Health Highlights: Jan. 10, 201101/10/11
Here are some of the latest health and medical news
developments, compiled by the editors of HealthDay:
White House Sides With Companies in Drug Discount Lawsuit
In an unexpected move, the Obama administration is supporting
drug companies accused of overcharging public hospitals and clinics
that look after large number of poor Americans.
The Supreme Court case involves a lawsuit brought by Santa Clara
and Santa Cruz Counties in California against a number of
pharmaceutical makers. The lawsuit alleges that hospitals and
clinics in the counties didn't receive obligatory discounts when
they bought drugs from the companies,
The New York Times reported.
Fearing a rash of lawsuits, the Justice Department officials
told the Supreme Court that hospitals and clinics cannot sue drug
makers to enforce their right to discounts or to be reimbursed by
companies that overcharge.
"You can parse the legal issues, as the Justice Department has done. But the bottom line is that a lot of poor people and a lot of safety-net providers are not getting the discounts they are supposed to receive," Sara Rosenbaum, a professor of health law and policy at George Washington University, told The Times.
More than 15,000 hospitals and clinics across the U.S.
participate in the discount program, which reduces prescription
drug prices by 30 to 50 percent. These facilities spend more than
$6 billion a year on drugs.
Music Triggers Release of Pleasure Chemical: Study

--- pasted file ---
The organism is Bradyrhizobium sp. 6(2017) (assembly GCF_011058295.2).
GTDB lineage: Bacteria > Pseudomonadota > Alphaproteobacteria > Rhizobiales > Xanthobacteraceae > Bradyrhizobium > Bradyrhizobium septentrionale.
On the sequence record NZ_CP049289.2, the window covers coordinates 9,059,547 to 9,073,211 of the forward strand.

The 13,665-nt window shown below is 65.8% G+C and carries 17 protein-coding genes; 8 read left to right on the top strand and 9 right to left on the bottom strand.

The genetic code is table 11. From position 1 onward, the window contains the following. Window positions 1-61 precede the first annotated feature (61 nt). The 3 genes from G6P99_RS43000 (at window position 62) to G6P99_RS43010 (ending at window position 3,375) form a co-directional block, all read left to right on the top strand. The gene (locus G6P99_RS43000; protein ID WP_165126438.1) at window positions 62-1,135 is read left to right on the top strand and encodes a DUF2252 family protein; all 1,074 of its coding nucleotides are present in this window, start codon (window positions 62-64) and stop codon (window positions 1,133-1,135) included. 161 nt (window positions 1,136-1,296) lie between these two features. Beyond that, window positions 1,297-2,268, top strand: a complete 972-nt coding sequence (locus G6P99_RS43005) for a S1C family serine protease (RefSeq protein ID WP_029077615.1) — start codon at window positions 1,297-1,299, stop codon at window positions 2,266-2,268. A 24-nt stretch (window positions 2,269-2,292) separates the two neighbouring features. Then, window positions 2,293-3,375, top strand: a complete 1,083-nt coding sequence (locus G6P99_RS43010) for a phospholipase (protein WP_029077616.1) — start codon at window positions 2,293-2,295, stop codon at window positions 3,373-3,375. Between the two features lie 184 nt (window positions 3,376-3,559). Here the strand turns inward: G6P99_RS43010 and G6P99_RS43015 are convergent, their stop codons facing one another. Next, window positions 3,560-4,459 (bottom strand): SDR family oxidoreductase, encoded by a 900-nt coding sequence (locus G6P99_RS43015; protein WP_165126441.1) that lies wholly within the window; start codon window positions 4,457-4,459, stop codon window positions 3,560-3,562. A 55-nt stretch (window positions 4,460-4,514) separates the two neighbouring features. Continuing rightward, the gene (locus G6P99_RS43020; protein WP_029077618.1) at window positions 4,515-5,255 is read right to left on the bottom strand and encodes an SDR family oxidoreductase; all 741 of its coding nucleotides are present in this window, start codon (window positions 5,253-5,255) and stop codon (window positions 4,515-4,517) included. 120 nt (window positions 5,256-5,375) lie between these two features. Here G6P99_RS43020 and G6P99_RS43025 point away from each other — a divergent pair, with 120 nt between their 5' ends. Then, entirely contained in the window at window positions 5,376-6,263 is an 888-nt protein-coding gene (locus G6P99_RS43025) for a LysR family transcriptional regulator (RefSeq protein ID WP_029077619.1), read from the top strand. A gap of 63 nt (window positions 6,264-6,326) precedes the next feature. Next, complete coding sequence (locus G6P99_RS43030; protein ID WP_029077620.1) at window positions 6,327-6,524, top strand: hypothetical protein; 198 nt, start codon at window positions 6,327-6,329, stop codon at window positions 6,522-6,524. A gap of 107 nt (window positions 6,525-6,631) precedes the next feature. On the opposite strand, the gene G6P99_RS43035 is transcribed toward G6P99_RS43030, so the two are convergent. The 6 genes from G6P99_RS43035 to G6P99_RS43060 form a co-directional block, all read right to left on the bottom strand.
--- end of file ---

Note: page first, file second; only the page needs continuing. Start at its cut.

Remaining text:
Listening to music causes the brain to release dopamine, a
chemical that makes people feel pleasure, says a new study.
The researchers at McGill University in Montreal said their
finding helps explain why music is so popular across cultures,
The study included eight people who regularly experienced chills
when they heard particular parts of certain pieces of music. Brain
scans revealed where and when their brains released dopamine as
they listened to music.
Only instrumental music was used in the study, which shows that
the dopamine response doesn't depend on voices, said researcher
Valorie Salimpoor. She added that further work is needed to find
out how voices might contribute to the feeling of pleasure when
listening to music,
The study was published online in the journal
Previous research has shown that dopamine helps us feel pleasure
while eating and having sex.
Illness Outbreak on Cruise Ship
An outbreak of gastrointestinal illness that affected 150 of
2,336 passengers and three crew members occurred last week on the
Royal Caribbean cruise ship Radiance of the Seas.
The illness was marked by diarrhea and vomiting,
USA Today reported.
After the five-night voyage ended in Tampa on Saturday, the
Radiance of the Seas underwent a ship-wide cleaning before it
departed on its next cruise.
Increased prevention efforts have led to a decline in the number
of such outbreaks on cruise ships in recent years,
USA Today reported.
In 2010, there were 14 outbreaks of illnesses on cruise ships
operating out of U.S. ports, compared to 15 in 2009, 21 in 2007,
and 34 in 2006, according to the U.S. Centers for Disease Control
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